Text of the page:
By engaging the spiritual, social, and cultural spheres of the community in individual, corporate, and institutional ways, the church (over time) offers a vision of the Kingdom Jesus inaugurated and will one day consummate. This is a new way of thinking with the methods that facilitate the mission.
A Renewed Attitude of Joy
When ministry and mission get tough, they tend to suck the life and joy out of leaders. I’m sure like you, I’ve enjoyed those seasons in ministry where everything was going well. Mission seemed to be fruitful, ministry was flourishing, and the church was in sound fellowship. Such an environment naturally breeds joy. But disrupt any of those things and it is easy to succumb to frustration and discouragement.
The further we move into the 21st century we will learn that the soil is not as fertile—and will have to work even harder to tend to and cultivate the soil. We will also continue to see the shrinking of cultural Christianity (or nominalism)—and will, in many cases, experience a more sporadic attendance of the faithful. We will continue to experience the waning of honor bestowed on church leaders—and at the same time will continue to receive contentious displeasures from people in our fold.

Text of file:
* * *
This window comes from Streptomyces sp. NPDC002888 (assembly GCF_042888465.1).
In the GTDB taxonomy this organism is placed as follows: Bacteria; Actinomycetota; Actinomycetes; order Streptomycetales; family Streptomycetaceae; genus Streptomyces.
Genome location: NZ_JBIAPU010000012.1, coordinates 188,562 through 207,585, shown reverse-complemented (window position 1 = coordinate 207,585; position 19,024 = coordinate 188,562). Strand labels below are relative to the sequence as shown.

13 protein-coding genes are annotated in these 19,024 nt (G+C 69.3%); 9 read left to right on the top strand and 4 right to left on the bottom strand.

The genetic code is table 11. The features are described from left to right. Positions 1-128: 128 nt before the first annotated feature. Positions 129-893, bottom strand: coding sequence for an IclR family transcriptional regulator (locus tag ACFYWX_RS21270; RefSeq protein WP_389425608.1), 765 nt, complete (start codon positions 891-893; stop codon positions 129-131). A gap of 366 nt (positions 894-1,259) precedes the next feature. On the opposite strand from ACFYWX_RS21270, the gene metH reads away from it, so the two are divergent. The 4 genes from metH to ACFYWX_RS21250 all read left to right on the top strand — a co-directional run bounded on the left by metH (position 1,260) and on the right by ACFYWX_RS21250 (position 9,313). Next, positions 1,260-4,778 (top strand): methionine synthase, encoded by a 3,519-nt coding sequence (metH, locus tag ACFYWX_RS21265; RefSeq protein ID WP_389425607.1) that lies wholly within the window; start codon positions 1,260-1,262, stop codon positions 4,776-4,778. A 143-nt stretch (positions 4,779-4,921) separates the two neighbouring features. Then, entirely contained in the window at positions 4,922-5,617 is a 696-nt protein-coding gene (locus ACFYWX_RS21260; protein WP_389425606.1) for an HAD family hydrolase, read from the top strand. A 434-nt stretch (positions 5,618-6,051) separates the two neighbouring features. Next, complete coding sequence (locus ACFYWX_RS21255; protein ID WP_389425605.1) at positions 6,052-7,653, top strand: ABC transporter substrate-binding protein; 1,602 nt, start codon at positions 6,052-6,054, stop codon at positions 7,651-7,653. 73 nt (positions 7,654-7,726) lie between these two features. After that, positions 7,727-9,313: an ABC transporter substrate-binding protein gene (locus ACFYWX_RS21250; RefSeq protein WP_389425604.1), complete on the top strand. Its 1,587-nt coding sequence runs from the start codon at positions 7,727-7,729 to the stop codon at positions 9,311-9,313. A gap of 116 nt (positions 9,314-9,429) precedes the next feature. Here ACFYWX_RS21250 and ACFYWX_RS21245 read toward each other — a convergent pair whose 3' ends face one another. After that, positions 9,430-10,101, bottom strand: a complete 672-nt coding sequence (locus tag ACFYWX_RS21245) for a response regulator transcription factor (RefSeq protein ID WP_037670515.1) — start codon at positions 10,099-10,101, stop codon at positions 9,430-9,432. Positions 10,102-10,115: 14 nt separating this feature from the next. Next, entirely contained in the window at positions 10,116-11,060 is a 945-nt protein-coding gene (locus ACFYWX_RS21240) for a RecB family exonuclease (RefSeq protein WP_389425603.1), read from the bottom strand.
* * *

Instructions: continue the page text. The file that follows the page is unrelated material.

Ministry, nor mission, will be for the faint of heart. Nevertheless, in the difficulty we must have a renewed attitude of joy—a joy that is experienced and expressed in all things. To do so, we must see mission and ministry the way Jesus saw the cross—“For the joy set before him he endured the cross, scorning its shame…” (Heb 12:2).
In closing, pastors and church leaders, we will need renewed thinking in a post-everything society. May we not be conformed to the patterns of this world or the old patterns of Christendom, but through the power of the Spirit may we be transformed through a mind that receives a fresh perspective of mission, revisions our methods to accomplish the mission, and renews an attitude of joy.